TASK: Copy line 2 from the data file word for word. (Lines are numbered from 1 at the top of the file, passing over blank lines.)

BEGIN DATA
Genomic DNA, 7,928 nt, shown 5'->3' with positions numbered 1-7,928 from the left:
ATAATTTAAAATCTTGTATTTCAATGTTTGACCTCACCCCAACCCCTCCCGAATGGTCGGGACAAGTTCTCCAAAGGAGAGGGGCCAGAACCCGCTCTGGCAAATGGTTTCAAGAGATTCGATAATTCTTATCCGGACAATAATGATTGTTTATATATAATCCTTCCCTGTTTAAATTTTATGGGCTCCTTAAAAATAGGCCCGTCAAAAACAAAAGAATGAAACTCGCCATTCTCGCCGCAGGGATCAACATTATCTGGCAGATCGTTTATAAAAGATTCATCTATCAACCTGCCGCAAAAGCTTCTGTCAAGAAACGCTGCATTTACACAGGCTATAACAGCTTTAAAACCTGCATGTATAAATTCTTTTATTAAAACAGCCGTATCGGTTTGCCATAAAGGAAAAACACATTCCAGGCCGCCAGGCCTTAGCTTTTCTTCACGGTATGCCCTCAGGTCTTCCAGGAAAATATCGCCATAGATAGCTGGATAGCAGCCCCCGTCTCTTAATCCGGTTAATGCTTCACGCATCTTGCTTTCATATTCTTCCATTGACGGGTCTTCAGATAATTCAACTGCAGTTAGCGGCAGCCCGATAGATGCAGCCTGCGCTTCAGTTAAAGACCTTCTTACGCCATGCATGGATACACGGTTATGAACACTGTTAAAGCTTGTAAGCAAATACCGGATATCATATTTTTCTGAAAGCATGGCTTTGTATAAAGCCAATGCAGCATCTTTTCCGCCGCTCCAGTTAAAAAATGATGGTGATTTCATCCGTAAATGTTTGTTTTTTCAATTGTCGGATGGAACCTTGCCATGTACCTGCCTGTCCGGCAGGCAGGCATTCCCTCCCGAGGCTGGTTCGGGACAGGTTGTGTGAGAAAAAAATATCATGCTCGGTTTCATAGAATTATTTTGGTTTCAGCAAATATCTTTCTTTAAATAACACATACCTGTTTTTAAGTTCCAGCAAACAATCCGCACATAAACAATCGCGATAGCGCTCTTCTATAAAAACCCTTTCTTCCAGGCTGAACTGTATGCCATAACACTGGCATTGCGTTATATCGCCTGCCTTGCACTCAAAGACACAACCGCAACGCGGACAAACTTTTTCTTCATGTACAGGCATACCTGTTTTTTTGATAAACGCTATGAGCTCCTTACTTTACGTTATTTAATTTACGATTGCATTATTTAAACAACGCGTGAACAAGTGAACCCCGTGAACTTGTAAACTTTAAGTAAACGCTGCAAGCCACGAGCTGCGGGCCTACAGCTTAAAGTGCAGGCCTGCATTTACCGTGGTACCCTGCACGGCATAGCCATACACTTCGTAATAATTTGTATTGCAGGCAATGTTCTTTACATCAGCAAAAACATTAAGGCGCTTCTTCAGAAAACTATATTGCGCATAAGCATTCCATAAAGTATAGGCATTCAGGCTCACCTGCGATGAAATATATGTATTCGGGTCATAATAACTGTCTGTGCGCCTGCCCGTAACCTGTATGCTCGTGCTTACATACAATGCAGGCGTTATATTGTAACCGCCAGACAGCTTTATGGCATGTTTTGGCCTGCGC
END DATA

ATAATTTAAAATCTTGTATTTCAATGTTTGACCTCACCCCAACCCCTCCCGAATGGTCGGGACAAGTTCTCCAAAGGAGAGGGGCCAGAACCCGCTCTGGCAAATGGTTTCAAGAGATTCGATAATTCTTATCCGGACAATAATGATTGTTTATATATAATCCTTCCCTGTTTAAATTTTATGGGCTCCTTAAAAATAGGCCCGTCAAAAACAAAAGAATGAAACTCGCCATTCTCGCCGCAGGGATCAACATTATCTGGCAGATCGTTTATAAAAGATTCATCTATCAACCTGCCGCAAAAGCTTCTGTCAAGAAACGCTGCATTTACACAGGCTATAACAGCTTTAAAACCTGCATGTATAAATTCTTTTATTAAAACAGCCGTATCGGTTTGCCATAAAGGAAAAACACATTCCAGGCCGCCAGGCCTTAGCTTTTCTTCACGGTATGCCCTCAGGTCTTCCAGGAAAATATCGCCATAGATAGCTGGATAGCAGCCCCCGTCTCTTAATCCGGTTAATGCTTCACGCATCTTGCTTTCATATTCTTCCATTGACGGGTCTTCAGATAATTCAACTGCAGTTAGCGGCAGCCCGATAGATGCAGCCTGCGCTTCAGTTAAAGACCTTCTTACGCCATGCATGGATACACGGTTATGAACACTGTTAAAGCTTGTAAGCAAATACCGGATATCATATTTTTCTGAAAGCATGGCTTTGTATAAAGCCAATGCAGCATCTTTTCCGCCGCTCCAGTTAAAAAATGATGGTGATTTCATCCGTAAATGTTTGTTTTTTCAATTGTCGGATGGAACCTTGCCATGTACCTGCCTGTCCGGCAGGCAGGCATTCCCTCCCGAGGCTGGTTCGGGACAGGTTGTGTGAGAAAAAAATATCATGCTCGGTTTCATAGAATTATTTTGGTTTCAGCAAATATCTTTCTTTAAATAACACATACCTGTTTTTAAGTTCCAGCAAACAATCCGCACATAAACAATCGCGATAGCGCTCTTCTATAAAAACCCTTTCTTCCAGGCTGAACTGTATGCCATAACACTGGCATTGCGTTATATCGCCTGCCTTGCACTCAAAGACACAACCGCAACGCGGACAAACTTTTTCTTCATGTACAGGCATACCTGTTTTTTTGATAAACGCTATGAGCTCCTTACTTTACGTTATTTAATTTACGATTGCATTATTTAAACAACGCGTGAACAAGTGAACCCCGTGAACTTGTAAACTTTAAGTAAACGCTGCAAGCCACGAGCTGCGGGCCTACAGCTTAAAGTGCAGGCCTGCATTTACCGTGGTACCCTGCACGGCATAGCCATACACTTCGTAATAATTTGTATTGCAGGCAATGTTCTTTACATCAGCAAAAACATTAAGGCGCTTCTTCAGAAAACTATATTGCGCATAAGCATTCCATAAAGTATAGGCATTCAGGCTCACCTGCGATGAAATATATGTATTCGGGTCATAATAACTGTCTGTGCGCCTGCCCGTAACCTGTATGCTCGTGCTTACATACAATGCAGGCGTTATATTGTAACCGCCAGACAGCTTTATGGCATGTTTTGGCCTGCGC